Stockpiling of rare earths by China’s six largest producers has pushed up prices over the past two months.
Following the completion of the first stage of a national inventory-filling effort in mid-April, China’s rare earths prices have seen increases almost across the board. This stockpiling comes as China prepares to finalize consolidation of its industry under six large state-owned firms — Chinalco, Northern Rare Earth, Xiamen Tungsten, China Minmetals, Southern Rare Earth and Guangdong Rare Earth — by the end of this month.
It’s a time of both stockpiling and tightening in the People’s Republic, the world’s largest producer, as a nation, of the metals used in batteries, magnets and high-tech is trying to reform both how it mines and how it sells rare earths. As we previously reported, much of the expected consolidation in China was slowed in the first two quarters by the weak market and stimulus measures that gave producers new reasons to overproduce. Now, the Chinese industry is scrambling to consolidate and force the closure of smaller producers.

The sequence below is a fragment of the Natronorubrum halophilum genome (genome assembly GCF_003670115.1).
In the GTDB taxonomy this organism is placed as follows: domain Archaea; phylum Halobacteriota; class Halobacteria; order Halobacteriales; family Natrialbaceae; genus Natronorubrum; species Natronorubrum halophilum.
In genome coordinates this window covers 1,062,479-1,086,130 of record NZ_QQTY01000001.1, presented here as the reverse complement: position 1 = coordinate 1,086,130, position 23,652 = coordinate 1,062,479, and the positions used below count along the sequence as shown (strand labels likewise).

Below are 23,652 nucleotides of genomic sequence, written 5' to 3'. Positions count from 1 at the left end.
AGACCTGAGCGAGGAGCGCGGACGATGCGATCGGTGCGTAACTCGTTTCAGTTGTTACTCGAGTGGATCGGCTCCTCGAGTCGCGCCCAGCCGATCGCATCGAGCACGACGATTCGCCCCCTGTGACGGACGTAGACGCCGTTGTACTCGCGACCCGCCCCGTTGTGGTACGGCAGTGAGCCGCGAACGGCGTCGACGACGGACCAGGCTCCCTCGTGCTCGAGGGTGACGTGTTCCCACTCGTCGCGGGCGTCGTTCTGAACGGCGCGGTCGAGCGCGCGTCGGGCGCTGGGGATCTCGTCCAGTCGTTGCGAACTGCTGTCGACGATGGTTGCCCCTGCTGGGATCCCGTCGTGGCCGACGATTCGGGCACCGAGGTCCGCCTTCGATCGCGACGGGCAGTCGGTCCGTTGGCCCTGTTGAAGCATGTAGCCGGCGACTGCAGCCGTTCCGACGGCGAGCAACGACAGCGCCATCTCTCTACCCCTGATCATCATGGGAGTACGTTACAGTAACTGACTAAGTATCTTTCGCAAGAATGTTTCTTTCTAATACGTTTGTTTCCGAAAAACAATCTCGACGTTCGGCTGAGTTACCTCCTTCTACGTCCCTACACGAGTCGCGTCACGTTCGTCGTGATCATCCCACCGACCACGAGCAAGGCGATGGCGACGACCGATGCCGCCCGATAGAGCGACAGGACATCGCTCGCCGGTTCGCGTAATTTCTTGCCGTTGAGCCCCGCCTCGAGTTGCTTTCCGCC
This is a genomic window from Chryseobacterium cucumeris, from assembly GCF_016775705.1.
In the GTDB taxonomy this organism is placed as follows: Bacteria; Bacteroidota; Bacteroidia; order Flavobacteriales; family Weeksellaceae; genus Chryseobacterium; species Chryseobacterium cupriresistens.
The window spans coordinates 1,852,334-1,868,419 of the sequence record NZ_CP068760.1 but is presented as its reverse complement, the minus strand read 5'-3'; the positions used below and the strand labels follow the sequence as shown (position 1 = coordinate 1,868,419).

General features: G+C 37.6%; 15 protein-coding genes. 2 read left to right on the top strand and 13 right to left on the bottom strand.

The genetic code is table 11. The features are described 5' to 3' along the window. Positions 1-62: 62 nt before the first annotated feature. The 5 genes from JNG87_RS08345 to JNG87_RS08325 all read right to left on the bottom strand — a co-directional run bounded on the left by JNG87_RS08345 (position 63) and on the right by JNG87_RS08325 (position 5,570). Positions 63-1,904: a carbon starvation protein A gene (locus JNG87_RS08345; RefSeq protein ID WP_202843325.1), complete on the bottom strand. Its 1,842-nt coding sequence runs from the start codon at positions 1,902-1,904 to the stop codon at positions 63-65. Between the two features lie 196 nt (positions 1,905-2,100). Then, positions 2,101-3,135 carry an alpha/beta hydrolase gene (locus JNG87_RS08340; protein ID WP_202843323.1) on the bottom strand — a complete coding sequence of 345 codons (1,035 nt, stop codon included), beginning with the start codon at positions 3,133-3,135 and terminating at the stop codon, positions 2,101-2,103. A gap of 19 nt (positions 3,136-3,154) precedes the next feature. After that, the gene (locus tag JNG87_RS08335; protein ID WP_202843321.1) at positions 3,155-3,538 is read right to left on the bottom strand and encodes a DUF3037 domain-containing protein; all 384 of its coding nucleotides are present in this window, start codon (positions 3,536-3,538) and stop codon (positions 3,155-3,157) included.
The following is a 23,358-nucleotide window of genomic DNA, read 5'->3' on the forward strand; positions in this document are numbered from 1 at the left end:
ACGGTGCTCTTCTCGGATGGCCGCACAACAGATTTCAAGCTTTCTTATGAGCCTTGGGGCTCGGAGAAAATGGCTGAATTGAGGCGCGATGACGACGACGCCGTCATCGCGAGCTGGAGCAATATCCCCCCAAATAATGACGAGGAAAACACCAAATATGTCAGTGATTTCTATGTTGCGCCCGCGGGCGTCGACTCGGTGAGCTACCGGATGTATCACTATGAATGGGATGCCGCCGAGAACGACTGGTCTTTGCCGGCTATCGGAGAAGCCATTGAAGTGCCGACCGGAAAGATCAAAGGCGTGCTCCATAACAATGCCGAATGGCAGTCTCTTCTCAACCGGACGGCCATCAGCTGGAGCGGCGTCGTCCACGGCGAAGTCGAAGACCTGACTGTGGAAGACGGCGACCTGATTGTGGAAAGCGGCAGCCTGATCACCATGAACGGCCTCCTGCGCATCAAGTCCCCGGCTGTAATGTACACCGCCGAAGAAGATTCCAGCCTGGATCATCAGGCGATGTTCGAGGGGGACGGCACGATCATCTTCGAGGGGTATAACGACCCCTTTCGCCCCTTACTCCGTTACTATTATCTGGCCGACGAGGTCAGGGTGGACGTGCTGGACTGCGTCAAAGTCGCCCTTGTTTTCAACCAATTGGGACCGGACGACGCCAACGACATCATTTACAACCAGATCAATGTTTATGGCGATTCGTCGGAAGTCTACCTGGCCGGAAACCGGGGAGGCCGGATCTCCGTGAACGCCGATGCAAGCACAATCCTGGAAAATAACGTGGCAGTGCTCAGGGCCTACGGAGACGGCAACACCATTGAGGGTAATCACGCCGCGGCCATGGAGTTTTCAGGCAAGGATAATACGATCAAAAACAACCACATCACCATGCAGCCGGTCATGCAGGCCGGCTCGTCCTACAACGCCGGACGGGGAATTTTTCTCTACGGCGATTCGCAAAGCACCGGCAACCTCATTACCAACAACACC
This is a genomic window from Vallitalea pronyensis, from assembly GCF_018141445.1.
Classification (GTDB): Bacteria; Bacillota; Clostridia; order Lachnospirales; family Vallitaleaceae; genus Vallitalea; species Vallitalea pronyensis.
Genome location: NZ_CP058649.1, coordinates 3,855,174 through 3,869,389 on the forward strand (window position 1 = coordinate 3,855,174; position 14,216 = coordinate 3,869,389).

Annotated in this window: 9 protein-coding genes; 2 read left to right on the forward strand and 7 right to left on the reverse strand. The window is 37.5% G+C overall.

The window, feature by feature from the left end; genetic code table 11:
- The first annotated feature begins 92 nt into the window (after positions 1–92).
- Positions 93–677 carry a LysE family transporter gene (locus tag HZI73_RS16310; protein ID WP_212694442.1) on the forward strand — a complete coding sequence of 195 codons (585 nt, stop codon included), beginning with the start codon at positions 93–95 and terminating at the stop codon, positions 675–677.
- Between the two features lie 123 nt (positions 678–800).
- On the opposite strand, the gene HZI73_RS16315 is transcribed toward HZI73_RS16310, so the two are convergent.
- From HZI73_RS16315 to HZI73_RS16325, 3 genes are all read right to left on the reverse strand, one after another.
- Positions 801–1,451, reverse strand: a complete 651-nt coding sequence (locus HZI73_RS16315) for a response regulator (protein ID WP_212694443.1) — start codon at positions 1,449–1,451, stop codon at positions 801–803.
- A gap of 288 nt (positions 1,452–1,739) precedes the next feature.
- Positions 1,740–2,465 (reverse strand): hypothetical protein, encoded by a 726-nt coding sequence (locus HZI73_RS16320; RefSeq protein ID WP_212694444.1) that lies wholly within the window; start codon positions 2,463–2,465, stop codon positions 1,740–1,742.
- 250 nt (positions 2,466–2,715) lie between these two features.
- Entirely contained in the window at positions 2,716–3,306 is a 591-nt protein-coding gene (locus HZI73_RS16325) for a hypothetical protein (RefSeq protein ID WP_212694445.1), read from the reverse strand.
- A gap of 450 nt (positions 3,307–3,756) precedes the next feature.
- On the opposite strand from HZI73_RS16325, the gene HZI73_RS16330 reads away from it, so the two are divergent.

Tax Reform in China
After July 1, China will expand its reform of resource taxes across the board and base this tax on prices instead of quantity. Authorities believe that a price-based tax would reduce tax burdens on unprofitable resource sectors (such as rare earths) and boost taxes on the more profitable sectors. The expectation is that taxes will then follow the resource-cycle.
Our Rare Earths MMI was up 11% this month, but it was only a 2 point increase, belying how low the level that rare earths have traded in for the last year really is. The price boost can be attributed, almost entirely, to the aforementioned stockpiling.
China’s second quarter commercial stockpiling supposedly ended on May 31. The initiative helped boost prices, but that’s really just a temporary market effect ahead of the expected consolidation. In the long term, the market is still oversupplied and forcing out smaller producers in China really won’t have much of a practical effect.
Companies such as Mitsubishi are also touting new methods they are researching for rare earth magnet and battery recycling, processes that would be a further threat to primary mining. We advise buyers to approach rare earths with caution as this is one market whose supply still exceeds considerable demand.
Actual Rare Earths Prices
Chinese rare earth carbonate fell to $3,799.17 per metric ton this month from $3,860.78/mt this month, a drop of 1.6%. Chinese neodymium, however, climbed to $51,668.17 per mt from $49,418.03/mt in May, a jump of 4.55%. Chinese dysprosium oxide increased to $193.04 per kilogram from $187.62/kg last month, a rise of 3%.